By the mid-'90s, Malian guitarist Ali Farka Touré was expanding his signature acoustic African blues by changing his instrumental palette and collaborating with Western musicians like Ry Cooder (as on 1994's Talkin' Timbuktu). While Touré gained prominence during this period, many die-hard fans tout the artist's earliest work as his strongest. The double-disc set Red & Green brings together two albums originally released by the French label Sonodisc between the mid- and late '80s. The original vinyl versions were long out of print and difficult to find, until their issue here on World Circuit/Nonesuch. Both albums are entirely acoustic (Touré didn't introduce an electric guitar until 1991's The Source), with minimal accompaniment on calabash and ngoni (a traditional four-string guitar), which perfectly complements Touré's percussive guitar style and plaintive, keening vocals.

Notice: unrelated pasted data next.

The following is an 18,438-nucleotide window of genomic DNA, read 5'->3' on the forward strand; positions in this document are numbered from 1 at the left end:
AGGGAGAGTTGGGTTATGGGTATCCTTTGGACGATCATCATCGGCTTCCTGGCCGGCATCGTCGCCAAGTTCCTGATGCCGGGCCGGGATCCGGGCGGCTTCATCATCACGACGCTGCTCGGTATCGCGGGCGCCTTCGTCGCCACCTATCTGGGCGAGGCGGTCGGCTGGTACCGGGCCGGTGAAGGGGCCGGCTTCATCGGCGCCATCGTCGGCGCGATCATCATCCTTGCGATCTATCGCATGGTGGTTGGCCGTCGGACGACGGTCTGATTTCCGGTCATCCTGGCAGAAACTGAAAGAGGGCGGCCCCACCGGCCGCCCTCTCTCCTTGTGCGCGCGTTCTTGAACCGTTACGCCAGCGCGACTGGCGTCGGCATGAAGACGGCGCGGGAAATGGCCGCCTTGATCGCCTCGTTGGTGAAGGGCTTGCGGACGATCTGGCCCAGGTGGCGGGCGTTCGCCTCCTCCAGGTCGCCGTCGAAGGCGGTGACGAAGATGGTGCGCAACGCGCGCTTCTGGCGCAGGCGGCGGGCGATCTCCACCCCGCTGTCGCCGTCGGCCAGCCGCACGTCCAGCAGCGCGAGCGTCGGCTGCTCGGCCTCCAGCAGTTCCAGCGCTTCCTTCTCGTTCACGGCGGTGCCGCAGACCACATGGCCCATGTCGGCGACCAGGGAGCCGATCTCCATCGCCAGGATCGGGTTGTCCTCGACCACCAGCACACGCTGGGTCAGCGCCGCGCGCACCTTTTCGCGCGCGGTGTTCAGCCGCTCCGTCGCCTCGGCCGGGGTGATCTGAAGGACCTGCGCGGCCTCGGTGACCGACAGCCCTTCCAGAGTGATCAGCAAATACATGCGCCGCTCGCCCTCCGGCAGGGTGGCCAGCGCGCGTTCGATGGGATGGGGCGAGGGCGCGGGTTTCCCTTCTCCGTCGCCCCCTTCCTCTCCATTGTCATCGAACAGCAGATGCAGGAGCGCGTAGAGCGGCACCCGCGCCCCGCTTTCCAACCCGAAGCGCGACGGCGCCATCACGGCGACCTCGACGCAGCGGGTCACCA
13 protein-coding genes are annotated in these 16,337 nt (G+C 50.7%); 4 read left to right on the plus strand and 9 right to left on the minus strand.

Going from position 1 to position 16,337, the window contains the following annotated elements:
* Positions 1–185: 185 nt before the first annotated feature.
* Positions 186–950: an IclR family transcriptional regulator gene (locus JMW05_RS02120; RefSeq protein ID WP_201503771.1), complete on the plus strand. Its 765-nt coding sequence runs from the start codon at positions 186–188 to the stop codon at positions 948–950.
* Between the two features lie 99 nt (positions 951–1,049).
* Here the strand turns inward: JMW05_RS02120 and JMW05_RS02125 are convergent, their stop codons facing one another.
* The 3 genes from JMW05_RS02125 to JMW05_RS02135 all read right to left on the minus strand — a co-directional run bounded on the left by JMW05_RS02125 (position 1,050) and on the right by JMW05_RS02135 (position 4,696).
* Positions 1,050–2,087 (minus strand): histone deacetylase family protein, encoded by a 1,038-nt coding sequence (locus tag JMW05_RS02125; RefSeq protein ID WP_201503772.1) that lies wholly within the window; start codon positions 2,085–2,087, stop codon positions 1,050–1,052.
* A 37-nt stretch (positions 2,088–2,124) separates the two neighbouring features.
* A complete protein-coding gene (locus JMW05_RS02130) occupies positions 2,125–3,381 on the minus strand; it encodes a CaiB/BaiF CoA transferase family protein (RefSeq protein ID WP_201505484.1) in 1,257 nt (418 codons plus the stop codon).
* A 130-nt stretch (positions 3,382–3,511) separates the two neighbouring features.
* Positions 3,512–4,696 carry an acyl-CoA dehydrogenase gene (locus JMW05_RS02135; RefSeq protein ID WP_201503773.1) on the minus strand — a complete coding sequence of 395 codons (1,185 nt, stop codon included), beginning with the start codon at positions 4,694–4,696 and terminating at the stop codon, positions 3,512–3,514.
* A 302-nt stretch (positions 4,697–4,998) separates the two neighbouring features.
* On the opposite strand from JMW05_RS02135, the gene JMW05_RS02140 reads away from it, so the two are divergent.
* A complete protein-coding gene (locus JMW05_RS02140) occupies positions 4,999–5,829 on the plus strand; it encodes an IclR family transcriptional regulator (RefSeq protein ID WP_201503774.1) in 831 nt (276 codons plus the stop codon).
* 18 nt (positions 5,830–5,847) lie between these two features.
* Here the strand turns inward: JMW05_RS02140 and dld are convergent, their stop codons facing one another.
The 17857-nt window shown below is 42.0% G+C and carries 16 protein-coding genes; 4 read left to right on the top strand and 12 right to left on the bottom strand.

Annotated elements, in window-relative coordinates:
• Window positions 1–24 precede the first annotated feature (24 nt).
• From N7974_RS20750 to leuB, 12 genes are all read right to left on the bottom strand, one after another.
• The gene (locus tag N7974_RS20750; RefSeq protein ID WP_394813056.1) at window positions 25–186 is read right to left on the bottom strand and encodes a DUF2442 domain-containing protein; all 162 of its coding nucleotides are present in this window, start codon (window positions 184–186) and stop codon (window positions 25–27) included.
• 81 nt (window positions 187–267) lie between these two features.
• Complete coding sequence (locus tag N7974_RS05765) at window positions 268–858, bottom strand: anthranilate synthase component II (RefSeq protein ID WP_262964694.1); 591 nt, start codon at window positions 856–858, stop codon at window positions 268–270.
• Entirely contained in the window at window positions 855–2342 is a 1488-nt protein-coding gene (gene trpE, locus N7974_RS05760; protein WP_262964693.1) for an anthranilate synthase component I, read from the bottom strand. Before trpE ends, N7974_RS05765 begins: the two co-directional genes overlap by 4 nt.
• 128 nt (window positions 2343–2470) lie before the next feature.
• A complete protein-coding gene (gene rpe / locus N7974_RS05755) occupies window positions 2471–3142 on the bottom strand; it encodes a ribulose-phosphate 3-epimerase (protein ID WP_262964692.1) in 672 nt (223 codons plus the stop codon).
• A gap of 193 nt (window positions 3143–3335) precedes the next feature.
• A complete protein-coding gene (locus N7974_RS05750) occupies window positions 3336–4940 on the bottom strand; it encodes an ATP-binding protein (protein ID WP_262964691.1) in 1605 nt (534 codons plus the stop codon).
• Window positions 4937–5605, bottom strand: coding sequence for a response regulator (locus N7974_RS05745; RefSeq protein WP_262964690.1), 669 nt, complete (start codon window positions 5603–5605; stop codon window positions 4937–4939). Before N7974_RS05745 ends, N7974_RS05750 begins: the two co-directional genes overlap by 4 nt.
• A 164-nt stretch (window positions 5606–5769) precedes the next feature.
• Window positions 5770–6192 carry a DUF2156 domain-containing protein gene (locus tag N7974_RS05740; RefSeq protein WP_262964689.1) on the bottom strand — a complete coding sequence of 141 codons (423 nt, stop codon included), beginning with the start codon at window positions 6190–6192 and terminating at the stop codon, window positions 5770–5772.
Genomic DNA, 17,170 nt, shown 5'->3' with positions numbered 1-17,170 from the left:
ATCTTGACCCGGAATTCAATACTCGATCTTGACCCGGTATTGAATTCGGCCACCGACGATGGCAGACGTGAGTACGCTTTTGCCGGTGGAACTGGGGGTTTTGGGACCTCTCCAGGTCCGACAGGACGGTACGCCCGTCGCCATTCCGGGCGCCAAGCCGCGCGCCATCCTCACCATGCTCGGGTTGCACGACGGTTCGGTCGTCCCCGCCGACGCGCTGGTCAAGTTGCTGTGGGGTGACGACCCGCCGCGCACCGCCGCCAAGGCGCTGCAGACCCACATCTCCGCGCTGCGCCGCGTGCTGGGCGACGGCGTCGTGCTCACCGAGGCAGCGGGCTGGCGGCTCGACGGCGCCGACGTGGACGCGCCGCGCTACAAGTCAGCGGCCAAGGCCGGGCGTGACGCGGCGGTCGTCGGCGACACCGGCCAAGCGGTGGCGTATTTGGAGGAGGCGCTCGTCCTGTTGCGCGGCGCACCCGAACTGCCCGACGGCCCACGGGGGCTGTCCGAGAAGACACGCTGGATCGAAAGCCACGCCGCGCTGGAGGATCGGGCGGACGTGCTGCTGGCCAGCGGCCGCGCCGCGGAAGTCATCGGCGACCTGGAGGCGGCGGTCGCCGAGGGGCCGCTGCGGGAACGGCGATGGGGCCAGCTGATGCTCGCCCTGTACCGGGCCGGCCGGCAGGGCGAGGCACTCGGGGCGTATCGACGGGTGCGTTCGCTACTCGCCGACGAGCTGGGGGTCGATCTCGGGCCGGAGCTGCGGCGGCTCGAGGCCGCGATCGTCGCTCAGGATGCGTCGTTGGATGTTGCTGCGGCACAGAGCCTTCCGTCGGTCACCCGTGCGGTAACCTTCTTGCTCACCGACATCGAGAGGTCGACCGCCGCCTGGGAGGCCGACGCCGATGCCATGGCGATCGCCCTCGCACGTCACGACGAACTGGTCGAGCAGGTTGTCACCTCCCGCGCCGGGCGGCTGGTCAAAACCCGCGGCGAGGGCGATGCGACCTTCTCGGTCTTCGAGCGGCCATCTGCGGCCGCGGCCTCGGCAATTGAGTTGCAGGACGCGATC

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Of the numerous British blues-rock bands to spring up in the late '60s, the Aynsley Dunbar Retaliation was one of the better known, though solid reception on tours did not translate into heavy record sales. Musically, the group recalled John Mayall's Bluesbreakers during the 1966-1967 era that had produced that group's A Hard Road album, though with a somewhat more downbeat ton…